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" Now, at the end of three years' struggle, the nation's condition is not what either party, or any man, devised or expected. God alone can claim it. \Vhither it is tending seems plain. If God now wills the removal of a great wrong, and wills also that... "
Anecdotes of Public Men - Page 170
by John Wien Forney - 1873 - 444 pages
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Abraham Lincoln's Pen and Voice: Being a Complete Compilation of His Letters ...

Abraham Lincoln - Presidents - 1890 - 423 pages
...no compliment to my own sagacity. I claim, not to have controlled events, but confess plainly that events have controlled me. Now, at the end of three...great wrong, and wills also that we of the North, as 30 %vell as you of the South, shall pay fairly for our complicity in that wrong, impartial history...
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Life on the Circuit with Lincoln: With Sketches of Generals Grant, Sherman ...

Henry Clay Whitney - Booksellers and bookselling - 1892 - 601 pages
...attempt no compliment to my own sagacity. I claim not to have controlled events, but confess plainly that events have controlled me. Now, at the end of three...nation's condition is not what either party or any man desired or expected. God alone can claim it. Whither it is tending seems plain. If God now wills the...
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Abraham Lincoln

Charles Carleton Coffin - 1892 - 542 pages
...remarkable the closing sentences : " I claim not to have controlled events, but confess plainly that events have controlled me. Now, at the end of three...years' struggle, the nation's condition is not what cither party or any man devised or expected. God aloue can claim it. Whither it is tending seems plain....
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The Table Talk of Abraham Lincoln

Abraham Lincoln - 1894 - 154 pages
...not to have controlled events, but confess plainly that events controlled me. Now, at the end of the three years' struggle, the nation's condition is not...claim it. Whither it is tending seems plain. If God wills now the removal of a great wrong, and wills also that we of the North as well as you of the South,...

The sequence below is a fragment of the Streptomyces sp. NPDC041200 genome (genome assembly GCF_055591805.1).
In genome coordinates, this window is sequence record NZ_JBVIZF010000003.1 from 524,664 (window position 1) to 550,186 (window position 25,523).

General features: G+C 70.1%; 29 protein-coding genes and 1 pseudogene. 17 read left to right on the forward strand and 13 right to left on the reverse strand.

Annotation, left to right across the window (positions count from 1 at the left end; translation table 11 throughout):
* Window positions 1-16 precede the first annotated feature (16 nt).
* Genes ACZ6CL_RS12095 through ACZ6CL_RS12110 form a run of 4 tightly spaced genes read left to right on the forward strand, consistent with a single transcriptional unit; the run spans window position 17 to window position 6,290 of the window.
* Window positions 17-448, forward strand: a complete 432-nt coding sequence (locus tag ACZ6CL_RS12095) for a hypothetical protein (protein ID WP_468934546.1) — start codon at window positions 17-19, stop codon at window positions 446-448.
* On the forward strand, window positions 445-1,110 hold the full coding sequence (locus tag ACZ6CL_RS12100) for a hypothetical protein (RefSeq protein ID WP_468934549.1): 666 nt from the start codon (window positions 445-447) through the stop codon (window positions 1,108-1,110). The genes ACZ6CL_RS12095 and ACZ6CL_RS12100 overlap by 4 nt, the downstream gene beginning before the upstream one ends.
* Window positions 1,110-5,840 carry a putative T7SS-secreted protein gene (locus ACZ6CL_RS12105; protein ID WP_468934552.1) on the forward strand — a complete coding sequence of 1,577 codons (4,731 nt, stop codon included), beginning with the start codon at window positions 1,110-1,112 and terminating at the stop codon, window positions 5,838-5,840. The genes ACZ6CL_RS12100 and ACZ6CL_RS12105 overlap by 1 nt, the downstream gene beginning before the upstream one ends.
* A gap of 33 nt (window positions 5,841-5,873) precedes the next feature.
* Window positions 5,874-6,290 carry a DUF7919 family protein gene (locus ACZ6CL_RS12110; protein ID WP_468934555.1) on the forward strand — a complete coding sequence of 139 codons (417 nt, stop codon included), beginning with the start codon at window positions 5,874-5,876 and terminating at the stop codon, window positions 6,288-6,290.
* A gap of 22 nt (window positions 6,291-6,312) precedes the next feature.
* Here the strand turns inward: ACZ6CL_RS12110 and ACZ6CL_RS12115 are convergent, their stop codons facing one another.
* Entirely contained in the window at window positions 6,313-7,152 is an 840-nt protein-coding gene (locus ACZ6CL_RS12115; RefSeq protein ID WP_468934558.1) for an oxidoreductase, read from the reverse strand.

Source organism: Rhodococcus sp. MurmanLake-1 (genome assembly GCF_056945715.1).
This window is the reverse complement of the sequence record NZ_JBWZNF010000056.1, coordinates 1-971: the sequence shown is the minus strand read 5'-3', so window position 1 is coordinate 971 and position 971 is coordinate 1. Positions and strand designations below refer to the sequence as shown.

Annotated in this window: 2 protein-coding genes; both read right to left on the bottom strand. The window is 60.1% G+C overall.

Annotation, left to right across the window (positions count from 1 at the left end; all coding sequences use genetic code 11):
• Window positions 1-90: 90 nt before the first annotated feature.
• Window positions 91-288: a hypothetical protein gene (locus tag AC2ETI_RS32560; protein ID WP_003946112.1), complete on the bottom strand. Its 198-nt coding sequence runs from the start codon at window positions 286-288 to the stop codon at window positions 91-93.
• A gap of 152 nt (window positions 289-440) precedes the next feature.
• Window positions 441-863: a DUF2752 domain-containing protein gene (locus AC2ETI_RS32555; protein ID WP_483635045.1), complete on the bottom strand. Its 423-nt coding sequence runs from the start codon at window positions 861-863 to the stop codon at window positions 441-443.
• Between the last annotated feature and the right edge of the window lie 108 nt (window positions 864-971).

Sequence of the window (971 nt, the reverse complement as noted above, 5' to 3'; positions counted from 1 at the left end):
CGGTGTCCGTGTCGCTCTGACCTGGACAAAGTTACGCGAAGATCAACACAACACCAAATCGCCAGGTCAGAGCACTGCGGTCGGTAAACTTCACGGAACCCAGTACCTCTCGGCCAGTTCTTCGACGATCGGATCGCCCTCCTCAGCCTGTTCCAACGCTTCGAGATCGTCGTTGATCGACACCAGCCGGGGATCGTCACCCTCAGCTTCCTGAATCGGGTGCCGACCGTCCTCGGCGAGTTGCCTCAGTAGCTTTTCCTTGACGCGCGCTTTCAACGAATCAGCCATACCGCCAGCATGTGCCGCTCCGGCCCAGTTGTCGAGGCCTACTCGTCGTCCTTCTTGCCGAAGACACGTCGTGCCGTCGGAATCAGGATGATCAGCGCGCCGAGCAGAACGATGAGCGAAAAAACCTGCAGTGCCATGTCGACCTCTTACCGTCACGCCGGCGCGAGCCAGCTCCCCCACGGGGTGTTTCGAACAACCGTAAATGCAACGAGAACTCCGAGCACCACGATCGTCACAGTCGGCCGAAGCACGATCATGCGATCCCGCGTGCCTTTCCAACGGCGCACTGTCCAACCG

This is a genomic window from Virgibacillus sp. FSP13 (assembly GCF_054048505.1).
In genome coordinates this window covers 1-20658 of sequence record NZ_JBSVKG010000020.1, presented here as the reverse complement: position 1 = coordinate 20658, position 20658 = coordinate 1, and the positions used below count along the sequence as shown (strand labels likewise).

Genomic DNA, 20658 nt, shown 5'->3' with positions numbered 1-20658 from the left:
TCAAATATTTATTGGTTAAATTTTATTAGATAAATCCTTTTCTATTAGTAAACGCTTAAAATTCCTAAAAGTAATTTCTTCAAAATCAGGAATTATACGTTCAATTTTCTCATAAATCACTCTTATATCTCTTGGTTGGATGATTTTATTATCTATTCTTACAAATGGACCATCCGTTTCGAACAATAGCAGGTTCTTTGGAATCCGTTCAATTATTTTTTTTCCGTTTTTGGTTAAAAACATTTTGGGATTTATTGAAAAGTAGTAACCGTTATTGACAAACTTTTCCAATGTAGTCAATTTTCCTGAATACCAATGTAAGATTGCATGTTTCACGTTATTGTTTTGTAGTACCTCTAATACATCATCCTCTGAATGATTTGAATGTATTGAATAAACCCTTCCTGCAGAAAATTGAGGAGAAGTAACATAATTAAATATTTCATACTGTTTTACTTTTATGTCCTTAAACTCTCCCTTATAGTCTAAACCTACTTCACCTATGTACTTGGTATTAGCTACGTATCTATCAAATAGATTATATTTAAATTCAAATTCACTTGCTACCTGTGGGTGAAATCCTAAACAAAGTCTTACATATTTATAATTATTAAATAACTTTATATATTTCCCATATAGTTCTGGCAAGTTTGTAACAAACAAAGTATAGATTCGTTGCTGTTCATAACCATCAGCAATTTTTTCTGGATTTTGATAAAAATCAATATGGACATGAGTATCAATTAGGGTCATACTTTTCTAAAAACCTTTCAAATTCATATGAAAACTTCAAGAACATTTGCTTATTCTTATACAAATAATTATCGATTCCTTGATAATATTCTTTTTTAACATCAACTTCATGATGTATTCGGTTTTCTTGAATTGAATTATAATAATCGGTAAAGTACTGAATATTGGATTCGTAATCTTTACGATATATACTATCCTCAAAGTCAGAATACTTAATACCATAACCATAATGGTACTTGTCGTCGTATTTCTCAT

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Words of Abraham Lincoln

Abraham Lincoln - United States - 1898 - 57 pages
...attempt no compliment to my own sagacity ; I aim not to have controlled events, but confess plainly that events have controlled me. Now, at the end of three...what either party or any man devised or expected. THB WORDS OF LINCOLN 41 fairly for our complicity in that great wrong, impartial history will find...
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The Table Talk of Abraham Lincoln

Abraham Lincoln - 1894 - 154 pages
...devised or expected. " God alone can claim it. Whither it is tending seems plain. If God wills now the removal of a 'great wrong, and wills also that we of the North as well as you of the Southj shall pay fairly for our complicity in that wrong, impartial history will find therein new causes...
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Speech of Edmund Burke on Conciliation with the Colonies

Edmund Burke - Great Britain - 1900 - 152 pages
...attempt no compliment to my own sagacity. I claim not to have controlled events, but confess plainly that events have controlled me. Now at the end of three...can claim it. Whither it is tending seems plain." Compare this passage with any of the extended references Burke makes to himself in this speech. Note...
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The Life of William Ewart Gladstone, Volume 2

John Morley - Great Britain - 1903
...OPENING OF THE IRISH CAMPAIGN (1868) ' I CLAIM not to have controlled events, but confess plainly that events have controlled me. Now at the end of three...nation's condition is not what either party or any man desired or expected.' — ABRAHAM LINCOLN (1864). WRITING to his brother-in-law, Lord Lyttelton, in...
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The Life of William Ewart Gladstone, Volume 2

John Morley - Great Britain - 1903
...OPENING OF THE IRISH CAMPAIGN (1868) ' I CLAIM not to have controlled events, but confess plainly that events have controlled me. Now at the end of three...nation's condition is not what either party or any man desired or expected.' — ABRAHAM LINCOLN (1864). WRITING to his brother-in-law, Lord Lyttelton, in...
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The Life of William Ewart Gladstone, Volume 2

John Morley - Great Britain - 1903
...OP THE IRISH CAMPAIGN (1868) 'I CLAIM not to have controlled events, but confess plainly that event* have controlled me. Now at the end of three years'...nation's condition is not what either party or any man desired or expected.' — ABRAHAM Liscor.v (1864). WRITING to his brother-in-law, Lord Lyttelton, in...
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